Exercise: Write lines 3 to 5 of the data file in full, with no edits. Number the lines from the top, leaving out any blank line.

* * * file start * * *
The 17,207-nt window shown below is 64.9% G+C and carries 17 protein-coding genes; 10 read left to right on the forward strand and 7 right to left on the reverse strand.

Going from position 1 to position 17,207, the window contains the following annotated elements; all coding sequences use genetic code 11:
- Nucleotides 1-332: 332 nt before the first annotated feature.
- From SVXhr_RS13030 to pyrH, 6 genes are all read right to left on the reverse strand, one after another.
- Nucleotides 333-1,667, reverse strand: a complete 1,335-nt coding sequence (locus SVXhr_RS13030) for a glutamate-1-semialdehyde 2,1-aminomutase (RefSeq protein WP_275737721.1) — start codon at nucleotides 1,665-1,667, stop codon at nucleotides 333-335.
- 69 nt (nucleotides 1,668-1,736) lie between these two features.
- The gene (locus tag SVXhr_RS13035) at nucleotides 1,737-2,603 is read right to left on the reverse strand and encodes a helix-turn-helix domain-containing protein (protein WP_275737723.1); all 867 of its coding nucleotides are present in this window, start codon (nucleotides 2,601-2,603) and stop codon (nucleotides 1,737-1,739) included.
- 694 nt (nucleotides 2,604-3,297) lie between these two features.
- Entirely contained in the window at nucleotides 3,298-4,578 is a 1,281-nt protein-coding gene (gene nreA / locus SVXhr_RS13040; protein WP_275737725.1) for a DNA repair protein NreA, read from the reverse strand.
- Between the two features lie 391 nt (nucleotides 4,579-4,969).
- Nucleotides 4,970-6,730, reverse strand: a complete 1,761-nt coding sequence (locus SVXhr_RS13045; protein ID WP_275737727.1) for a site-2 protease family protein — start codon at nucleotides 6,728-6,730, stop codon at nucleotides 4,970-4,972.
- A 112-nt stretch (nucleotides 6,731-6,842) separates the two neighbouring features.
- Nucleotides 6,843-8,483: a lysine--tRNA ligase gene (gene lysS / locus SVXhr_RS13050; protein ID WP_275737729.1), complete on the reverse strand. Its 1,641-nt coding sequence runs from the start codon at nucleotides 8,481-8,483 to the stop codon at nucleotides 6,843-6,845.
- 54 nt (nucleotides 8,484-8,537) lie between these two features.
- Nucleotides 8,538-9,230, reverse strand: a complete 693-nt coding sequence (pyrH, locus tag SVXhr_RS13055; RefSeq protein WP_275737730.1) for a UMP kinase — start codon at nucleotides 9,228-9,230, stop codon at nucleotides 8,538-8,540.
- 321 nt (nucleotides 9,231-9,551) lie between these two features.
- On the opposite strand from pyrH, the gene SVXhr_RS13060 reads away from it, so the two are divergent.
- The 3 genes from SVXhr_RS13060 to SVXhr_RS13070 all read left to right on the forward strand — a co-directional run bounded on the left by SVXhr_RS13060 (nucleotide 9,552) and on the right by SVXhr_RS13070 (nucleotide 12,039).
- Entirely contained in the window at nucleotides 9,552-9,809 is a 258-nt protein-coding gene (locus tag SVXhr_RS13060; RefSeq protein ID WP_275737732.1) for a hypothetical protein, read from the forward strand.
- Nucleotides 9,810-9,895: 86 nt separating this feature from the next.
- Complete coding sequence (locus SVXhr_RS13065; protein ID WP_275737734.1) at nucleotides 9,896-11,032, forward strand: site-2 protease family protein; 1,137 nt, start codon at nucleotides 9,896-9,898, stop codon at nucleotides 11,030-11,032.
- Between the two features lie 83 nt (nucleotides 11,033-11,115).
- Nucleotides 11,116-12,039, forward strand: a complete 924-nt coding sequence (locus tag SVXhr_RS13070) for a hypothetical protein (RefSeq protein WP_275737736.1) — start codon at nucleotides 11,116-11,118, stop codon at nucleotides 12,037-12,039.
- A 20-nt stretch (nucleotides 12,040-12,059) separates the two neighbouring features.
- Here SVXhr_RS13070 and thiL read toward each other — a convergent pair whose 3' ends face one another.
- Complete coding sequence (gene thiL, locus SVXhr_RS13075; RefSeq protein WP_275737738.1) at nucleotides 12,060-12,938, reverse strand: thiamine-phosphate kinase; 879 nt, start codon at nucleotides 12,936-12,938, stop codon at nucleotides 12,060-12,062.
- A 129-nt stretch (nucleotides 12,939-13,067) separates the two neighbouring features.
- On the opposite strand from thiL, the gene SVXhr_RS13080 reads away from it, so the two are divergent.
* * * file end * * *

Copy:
- Nucleotides 1-332: 332 nt before the first annotated feature.
- From SVXhr_RS13030 to pyrH, 6 genes are all read right to left on the reverse strand, one after another.
- Nucleotides 333-1,667, reverse strand: a complete 1,335-nt coding sequence (locus SVXhr_RS13030) for a glutamate-1-semialdehyde 2,1-aminomutase (RefSeq protein WP_275737721.1) — start codon at nucleotides 1,665-1,667, stop codon at nucleotides 333-335.